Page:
Wedge Welding PVC Geomembranes


Hot Wedge Welding for PVC Geomembranes

MAY 1998

The need to have field seams that can be checked quickly with measurable results has caused geosynthetic engineers and Quality Assurance/Quality Control (QC/QA) technicians to be reluctant to use field chemical seams for PVC geomembranes. In recent years, however, hot air and hot wedge welding has proven to be an efficient and cost–effective method of field seaming PVC geomembrane liners. The use of hot air and wedge welding also allows preferred QA/QC techniques to be used for PVC geomembranes.

Before the advent of wedge welding, field PVC seams were made using either an adhesive or chemical fusion agent. Adhesive seams utilize a bonding agent that remains as an additional element in the seam after curing. Chemical fusion seams employ a solution that actually dissolves the surface of the materials to be joined, allowing them to be fused together. Both methods have limitations during field application. In addition, QA/QC procedures for chemical welds can be difficult due to long curing times. This can delay peel and shear testing of seams up to 24 hours and also delay non-destructive testing until the seam has cured properly. This can result in a delay in placing cover material and meeting project deadlines. Surface preparation in order to keep the seam area dry and clean is required in the field as with any good seaming procedure. Surface temperature of the geomembrane needs to be monitored to assure the temperature is not too low or too high to assure good chemical bonding.

Thermal welding PVC geomembranes, on the other hand, has the benefit that it can extend liner construction into the cooler weather when chemical seams would not be possible.

In light of the limitations of field chemical welds, the benefits of thermal welding of PVC become apparent. PVC possesses excellent thermal welding characteristics such as a wide thermal seaming range, lack of residual stress or stress cracking, and no required surface preparation such as grinding. Fully automated systems can thermal weld PVC geomembrane as thin as 20 mil. These systems allow the operator to adjust both wedge speed and temperature to create the best quality seam. During installation, temperature and speed are set according to geomembrane thickness.  It should also be adjusted to account for large variations in ambient temperature.  Thermal welders have been used successfully to seam 20 mil PVC in ambient temperatures as low as -8° C (18°F). Machine temperature depends chiefly on the type of welder being used. Manufacturers may also specify a  temperature based on the thickness of the PVC geomembrane. Depending upon the manufacturer, recommended wedge temperatures vary from 360° to 750° F.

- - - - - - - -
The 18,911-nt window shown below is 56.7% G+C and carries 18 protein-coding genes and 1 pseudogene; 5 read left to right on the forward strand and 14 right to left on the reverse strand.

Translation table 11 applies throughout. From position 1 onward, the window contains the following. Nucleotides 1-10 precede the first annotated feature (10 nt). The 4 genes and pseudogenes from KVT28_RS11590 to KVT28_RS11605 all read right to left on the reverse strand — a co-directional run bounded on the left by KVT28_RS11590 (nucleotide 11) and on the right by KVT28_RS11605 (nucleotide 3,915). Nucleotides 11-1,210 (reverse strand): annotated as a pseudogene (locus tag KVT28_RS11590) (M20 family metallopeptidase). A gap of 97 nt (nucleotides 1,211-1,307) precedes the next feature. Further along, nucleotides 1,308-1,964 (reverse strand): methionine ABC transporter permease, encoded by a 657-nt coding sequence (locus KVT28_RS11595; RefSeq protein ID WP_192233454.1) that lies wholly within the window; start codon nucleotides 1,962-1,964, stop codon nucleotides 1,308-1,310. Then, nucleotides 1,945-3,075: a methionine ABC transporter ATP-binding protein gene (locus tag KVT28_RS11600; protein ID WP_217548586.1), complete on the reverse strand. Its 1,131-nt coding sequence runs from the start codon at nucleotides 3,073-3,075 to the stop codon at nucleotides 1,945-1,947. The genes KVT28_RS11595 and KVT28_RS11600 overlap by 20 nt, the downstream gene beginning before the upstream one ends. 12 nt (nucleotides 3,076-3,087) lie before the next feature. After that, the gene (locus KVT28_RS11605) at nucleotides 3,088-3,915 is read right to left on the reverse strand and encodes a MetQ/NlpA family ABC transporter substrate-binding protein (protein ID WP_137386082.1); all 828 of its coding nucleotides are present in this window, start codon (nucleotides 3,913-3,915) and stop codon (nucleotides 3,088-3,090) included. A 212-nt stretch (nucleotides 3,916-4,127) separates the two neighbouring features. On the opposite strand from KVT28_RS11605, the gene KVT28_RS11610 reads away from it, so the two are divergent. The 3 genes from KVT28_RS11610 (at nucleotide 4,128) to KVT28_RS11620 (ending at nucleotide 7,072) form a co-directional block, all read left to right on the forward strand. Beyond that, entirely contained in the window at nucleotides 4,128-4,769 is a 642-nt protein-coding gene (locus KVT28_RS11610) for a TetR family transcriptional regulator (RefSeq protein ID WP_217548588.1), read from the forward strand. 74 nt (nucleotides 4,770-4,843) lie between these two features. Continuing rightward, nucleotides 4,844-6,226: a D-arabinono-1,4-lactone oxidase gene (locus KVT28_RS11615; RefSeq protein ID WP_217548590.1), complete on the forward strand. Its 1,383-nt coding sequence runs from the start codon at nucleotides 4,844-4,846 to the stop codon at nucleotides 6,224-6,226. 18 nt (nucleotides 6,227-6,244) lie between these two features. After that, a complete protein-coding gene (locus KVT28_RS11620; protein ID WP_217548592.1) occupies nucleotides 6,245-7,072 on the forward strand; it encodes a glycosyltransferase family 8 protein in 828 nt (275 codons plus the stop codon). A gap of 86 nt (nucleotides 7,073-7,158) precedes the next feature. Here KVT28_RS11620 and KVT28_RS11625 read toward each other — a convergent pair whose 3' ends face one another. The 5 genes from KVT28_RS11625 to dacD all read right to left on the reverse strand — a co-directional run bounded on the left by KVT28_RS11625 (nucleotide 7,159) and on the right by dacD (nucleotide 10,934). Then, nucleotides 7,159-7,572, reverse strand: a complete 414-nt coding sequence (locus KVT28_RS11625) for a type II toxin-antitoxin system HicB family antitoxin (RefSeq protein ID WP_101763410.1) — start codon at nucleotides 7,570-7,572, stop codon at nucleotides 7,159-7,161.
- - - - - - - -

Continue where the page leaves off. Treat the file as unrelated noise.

At present, two types of thermal welding are used in practice: dual track and solid seam welding. Both types of thermal welding allow destructive and nondestructive testing to be carried out as soon as the seam has cooled. This rapid assessment of quality allows immediate changes to be made in the seaming process to ensure optimal productivity. Both types of thermal welding will be discussed in the following paragraphs.

Dual track thermal welding allows air channel testing to be performed. This facilitates the use of well-established QA/QC procedures developed for air channel testing. Therefore, QAlQC personnel familiar with these test methods can be utilized for PVC using the PVC related specifications for air channel testing that are described subsequently.